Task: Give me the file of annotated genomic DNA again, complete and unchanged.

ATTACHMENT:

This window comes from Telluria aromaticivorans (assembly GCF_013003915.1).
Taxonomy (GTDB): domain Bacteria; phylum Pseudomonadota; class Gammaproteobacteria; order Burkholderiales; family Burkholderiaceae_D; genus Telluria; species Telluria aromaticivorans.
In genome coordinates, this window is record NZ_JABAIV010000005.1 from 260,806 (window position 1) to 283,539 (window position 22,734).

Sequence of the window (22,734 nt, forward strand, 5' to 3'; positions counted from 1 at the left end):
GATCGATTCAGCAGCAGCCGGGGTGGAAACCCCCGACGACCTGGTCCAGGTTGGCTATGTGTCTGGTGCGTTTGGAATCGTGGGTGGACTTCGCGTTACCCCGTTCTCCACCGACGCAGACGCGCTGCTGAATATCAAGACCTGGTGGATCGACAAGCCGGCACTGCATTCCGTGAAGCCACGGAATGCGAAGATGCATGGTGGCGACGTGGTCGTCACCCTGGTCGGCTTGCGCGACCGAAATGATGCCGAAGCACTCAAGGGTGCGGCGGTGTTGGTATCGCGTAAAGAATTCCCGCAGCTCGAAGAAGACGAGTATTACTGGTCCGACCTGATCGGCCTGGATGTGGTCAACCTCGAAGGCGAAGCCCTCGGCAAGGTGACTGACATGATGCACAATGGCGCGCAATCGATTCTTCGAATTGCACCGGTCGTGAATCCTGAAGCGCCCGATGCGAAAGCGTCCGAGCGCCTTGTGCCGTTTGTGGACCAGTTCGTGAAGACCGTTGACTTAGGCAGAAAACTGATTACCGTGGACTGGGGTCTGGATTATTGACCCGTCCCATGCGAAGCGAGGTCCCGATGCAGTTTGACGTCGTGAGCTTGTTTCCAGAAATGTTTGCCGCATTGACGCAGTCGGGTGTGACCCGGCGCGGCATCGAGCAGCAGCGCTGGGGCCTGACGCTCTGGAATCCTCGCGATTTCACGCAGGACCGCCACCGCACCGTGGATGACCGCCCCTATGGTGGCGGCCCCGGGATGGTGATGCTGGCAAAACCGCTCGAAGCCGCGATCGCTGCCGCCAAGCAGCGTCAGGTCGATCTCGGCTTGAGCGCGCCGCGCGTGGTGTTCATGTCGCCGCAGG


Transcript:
This window comes from Telluria aromaticivorans (assembly GCF_013003915.1).
Taxonomy (GTDB): domain Bacteria; phylum Pseudomonadota; class Gammaproteobacteria; order Burkholderiales; family Burkholderiaceae_D; genus Telluria; species Telluria aromaticivorans.
In genome coordinates, this window is record NZ_JABAIV010000005.1 from 260,806 (window position 1) to 283,539 (window position 22,734).

Sequence of the window (22,734 nt, forward strand, 5' to 3'; positions counted from 1 at the left end):
GATCGATTCAGCAGCAGCCGGGGTGGAAACCCCCGACGACCTGGTCCAGGTTGGCTATGTGTCTGGTGCGTTTGGAATCGTGGGTGGACTTCGCGTTACCCCGTTCTCCACCGACGCAGACGCGCTGCTGAATATCAAGACCTGGTGGATCGACAAGCCGGCACTGCATTCCGTGAAGCCACGGAATGCGAAGATGCATGGTGGCGACGTGGTCGTCACCCTGGTCGGCTTGCGCGACCGAAATGATGCCGAAGCACTCAAGGGTGCGGCGGTGTTGGTATCGCGTAAAGAATTCCCGCAGCTCGAAGAAGACGAGTATTACTGGTCCGACCTGATCGGCCTGGATGTGGTCAACCTCGAAGGCGAAGCCCTCGGCAAGGTGACTGACATGATGCACAATGGCGCGCAATCGATTCTTCGAATTGCACCGGTCGTGAATCCTGAAGCGCCCGATGCGAAAGCGTCCGAGCGCCTTGTGCCGTTTGTGGACCAGTTCGTGAAGACCGTTGACTTAGGCAGAAAACTGATTACCGTGGACTGGGGTCTGGATTATTGACCCGTCCCATGCGAAGCGAGGTCCCGATGCAGTTTGACGTCGTGAGCTTGTTTCCAGAAATGTTTGCCGCATTGACGCAGTCGGGTGTGACCCGGCGCGGCATCGAGCAGCAGCGCTGGGGCCTGACGCTCTGGAATCCTCGCGATTTCACGCAGGACCGCCACCGCACCGTGGATGACCGCCCCTATGGTGGCGGCCCCGGGATGGTGATGCTGGCAAAACCGCTCGAAGCCGCGATCGCTGCCGCCAAGCAGCGTCAGGTCGATCTCGGCTTGAGCGCGCCGCGCGTGGTGTTCATGTCGCCGCAGG